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Social, emotional, and mental health

The 2014 SEND reforms were ambitious, rightly raising expectations and extended entitlements to support for children with special needs and disabilities from birth up to 25 years, but for myriad reasons, they have not delivered the intended outcomes. Despite record levels of spending there is growing frustration and dissatisfaction on the ground from all sides.

Over the summer, the Department for Education has been consulting on the proposals outlined in the SEND and AP Green Paper. It’s clear the current system is not working for children or their families, schools and local government, and that we need to work together, in partnership with parents, to ensure that the new SEND system does.

Since 2014, we have seen a near doubling of children with identified special educational needs and recent estimates suggest high needs budget deficits could reach £3.6 billion by March 2025. Despite a recent injection of funding, the green paper did not acknowledge that costs are baked into the system for years to come, quite possibly until all children currently in the system reach 25 years.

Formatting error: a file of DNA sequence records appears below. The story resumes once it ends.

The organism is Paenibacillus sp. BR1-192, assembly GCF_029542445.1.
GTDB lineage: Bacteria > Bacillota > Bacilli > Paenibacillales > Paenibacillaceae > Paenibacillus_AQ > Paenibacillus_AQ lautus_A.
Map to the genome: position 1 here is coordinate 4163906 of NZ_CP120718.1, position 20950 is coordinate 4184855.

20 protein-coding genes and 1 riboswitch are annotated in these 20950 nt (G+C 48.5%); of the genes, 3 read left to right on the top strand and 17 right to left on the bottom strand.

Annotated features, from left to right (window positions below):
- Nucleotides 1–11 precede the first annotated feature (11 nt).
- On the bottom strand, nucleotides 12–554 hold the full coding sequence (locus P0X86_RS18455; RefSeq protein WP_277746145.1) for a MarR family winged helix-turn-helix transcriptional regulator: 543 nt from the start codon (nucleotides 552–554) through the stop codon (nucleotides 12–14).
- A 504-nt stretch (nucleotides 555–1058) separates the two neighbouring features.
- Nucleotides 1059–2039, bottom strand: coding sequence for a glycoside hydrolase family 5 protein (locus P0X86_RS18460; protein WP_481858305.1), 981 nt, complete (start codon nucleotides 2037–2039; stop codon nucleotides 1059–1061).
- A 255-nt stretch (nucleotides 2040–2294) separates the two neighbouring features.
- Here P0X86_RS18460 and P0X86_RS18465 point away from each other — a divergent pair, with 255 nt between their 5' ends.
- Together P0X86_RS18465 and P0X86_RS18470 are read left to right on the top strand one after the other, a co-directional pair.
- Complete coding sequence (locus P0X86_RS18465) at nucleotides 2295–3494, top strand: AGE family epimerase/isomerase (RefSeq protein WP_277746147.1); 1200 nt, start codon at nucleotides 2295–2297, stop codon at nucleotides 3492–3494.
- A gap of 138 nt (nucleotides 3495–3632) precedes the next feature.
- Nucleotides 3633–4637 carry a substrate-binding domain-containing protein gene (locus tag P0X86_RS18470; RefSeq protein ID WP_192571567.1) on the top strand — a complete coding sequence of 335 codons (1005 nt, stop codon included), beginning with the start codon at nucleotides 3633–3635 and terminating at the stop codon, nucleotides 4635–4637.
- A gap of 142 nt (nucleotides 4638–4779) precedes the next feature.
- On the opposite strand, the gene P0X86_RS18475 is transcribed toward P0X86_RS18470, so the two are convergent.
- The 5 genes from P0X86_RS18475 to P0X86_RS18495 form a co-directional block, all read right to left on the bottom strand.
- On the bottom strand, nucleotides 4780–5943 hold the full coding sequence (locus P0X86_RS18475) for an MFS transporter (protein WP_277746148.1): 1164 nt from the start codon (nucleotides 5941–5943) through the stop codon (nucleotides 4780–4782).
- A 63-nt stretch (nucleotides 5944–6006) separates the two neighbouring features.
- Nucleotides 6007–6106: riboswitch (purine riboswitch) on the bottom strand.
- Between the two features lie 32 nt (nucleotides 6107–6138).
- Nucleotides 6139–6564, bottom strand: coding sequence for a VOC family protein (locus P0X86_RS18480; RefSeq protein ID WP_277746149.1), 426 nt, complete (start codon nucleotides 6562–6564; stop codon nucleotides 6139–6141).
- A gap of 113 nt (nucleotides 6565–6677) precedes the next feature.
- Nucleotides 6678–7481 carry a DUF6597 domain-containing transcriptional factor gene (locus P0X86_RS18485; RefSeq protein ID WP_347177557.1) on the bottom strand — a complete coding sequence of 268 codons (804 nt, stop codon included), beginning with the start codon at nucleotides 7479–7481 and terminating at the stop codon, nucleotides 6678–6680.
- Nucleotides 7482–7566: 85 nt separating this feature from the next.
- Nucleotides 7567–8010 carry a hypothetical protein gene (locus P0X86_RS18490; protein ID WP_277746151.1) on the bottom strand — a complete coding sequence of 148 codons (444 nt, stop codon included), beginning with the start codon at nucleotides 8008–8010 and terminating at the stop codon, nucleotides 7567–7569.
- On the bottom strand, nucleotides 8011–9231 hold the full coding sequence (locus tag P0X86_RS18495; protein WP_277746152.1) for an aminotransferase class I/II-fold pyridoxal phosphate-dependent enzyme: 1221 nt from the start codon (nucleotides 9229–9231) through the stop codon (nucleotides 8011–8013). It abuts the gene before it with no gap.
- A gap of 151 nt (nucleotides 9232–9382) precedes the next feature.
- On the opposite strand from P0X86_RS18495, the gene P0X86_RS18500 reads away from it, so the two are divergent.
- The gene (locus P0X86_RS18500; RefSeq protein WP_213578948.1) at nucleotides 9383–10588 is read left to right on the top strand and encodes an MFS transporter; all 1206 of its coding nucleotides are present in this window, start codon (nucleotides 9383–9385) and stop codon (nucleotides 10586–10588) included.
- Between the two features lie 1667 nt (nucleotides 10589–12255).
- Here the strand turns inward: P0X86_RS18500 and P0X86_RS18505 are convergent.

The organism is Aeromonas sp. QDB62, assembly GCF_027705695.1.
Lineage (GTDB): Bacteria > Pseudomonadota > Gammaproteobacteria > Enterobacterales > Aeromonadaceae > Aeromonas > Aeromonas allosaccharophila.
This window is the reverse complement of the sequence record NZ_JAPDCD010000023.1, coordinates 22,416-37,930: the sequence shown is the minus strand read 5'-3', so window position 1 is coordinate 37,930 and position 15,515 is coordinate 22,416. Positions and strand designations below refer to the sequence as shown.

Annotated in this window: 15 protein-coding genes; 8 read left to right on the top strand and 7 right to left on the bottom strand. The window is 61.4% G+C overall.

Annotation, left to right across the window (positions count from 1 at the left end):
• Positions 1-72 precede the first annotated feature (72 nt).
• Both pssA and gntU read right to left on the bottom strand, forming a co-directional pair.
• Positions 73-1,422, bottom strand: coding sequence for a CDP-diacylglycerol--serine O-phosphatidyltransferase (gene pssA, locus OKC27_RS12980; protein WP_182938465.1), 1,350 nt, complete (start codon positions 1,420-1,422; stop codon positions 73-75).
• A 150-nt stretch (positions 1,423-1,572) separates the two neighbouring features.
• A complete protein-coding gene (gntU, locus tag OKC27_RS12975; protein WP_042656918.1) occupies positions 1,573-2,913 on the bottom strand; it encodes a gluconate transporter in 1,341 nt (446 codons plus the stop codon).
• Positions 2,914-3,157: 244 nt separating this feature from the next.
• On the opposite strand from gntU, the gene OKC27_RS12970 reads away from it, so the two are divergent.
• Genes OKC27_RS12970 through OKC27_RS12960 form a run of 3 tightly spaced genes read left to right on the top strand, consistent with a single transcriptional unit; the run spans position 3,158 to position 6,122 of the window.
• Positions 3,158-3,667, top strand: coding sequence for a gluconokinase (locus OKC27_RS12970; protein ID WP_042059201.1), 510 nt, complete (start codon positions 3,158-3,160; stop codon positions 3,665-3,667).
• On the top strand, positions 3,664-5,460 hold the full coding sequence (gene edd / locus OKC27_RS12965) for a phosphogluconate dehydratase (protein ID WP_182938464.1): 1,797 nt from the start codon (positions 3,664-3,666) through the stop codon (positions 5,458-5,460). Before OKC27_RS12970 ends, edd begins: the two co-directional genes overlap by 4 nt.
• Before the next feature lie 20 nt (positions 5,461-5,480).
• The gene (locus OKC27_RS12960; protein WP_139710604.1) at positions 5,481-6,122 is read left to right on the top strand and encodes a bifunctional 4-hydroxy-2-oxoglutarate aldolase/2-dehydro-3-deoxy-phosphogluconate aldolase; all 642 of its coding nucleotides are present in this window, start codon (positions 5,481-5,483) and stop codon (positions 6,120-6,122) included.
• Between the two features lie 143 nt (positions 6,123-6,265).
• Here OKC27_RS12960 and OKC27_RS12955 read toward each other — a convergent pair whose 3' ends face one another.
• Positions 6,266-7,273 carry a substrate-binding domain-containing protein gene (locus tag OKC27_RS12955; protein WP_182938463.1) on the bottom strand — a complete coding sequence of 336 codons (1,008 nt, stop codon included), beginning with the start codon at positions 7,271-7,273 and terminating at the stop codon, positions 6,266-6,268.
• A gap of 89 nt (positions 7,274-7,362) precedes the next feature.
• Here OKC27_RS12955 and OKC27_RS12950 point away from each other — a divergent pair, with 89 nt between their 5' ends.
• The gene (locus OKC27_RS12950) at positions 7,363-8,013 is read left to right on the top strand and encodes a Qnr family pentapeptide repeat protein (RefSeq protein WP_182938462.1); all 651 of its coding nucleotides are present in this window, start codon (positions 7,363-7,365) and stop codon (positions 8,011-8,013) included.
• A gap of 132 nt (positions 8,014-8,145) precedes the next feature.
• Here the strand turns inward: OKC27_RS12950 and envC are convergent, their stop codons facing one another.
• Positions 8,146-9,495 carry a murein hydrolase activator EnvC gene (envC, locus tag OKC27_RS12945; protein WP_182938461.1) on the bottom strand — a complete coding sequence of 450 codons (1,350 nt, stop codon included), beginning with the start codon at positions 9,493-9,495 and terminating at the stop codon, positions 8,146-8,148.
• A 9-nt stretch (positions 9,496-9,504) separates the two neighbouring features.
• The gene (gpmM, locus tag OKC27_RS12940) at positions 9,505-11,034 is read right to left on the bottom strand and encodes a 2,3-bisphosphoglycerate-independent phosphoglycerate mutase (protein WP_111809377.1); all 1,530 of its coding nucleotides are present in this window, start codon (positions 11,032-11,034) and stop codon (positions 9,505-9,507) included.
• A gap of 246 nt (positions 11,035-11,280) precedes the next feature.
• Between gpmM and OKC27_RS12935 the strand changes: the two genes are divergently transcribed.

The number of children who have Social, Emotional and Mental Health (SEMH) as their primary need for an EHC plan has increased significantly and we have seen a drastic increase in the number of children who require mental health support too. NHS Digital figures show that one in six children had a probable mental health disorder 2021, before we even consider the impacts of the pandemic. We need to reflect on why these numbers are rising and ask what this says about us as a society.

The SEND system is based on a medical model of disability, one which assesses and identifies the needs of children but then remain relatively fixed. It’s not clear to me that this is the right model; within any reforms that are to come, we need to support a shift in the system so the underpinning principles are around a proportionate and dynamic response. SEMH and Speech language and communication categories of special needs are, by definition mutable and improvable for many children especially where we can bring the right support and interventions around the child and family at the earliest possible stage.

I believe we should be paying serious attention to the context and environment in which our children are growing up in. How society’s norms and cultures heap expectations on children to succeed, the impact of inequalities and the ever creeping sense of doom from pandemics, climate crises, war, the cost of living crisis and more. We need to think about how we help our children to thrive in difficult and anxious times whilst not being too quick to give them a label that will stick with them and may not always be the best way to support them in the long term. As we work alongside the government and others towards a better SEND system for children this is food for thought. Ultimately, though we need a country that works for all children and families.

This colmn first appeared in CYP Now - Policy Context: Social, Emotional and Mental Health Needs | CYP Now.

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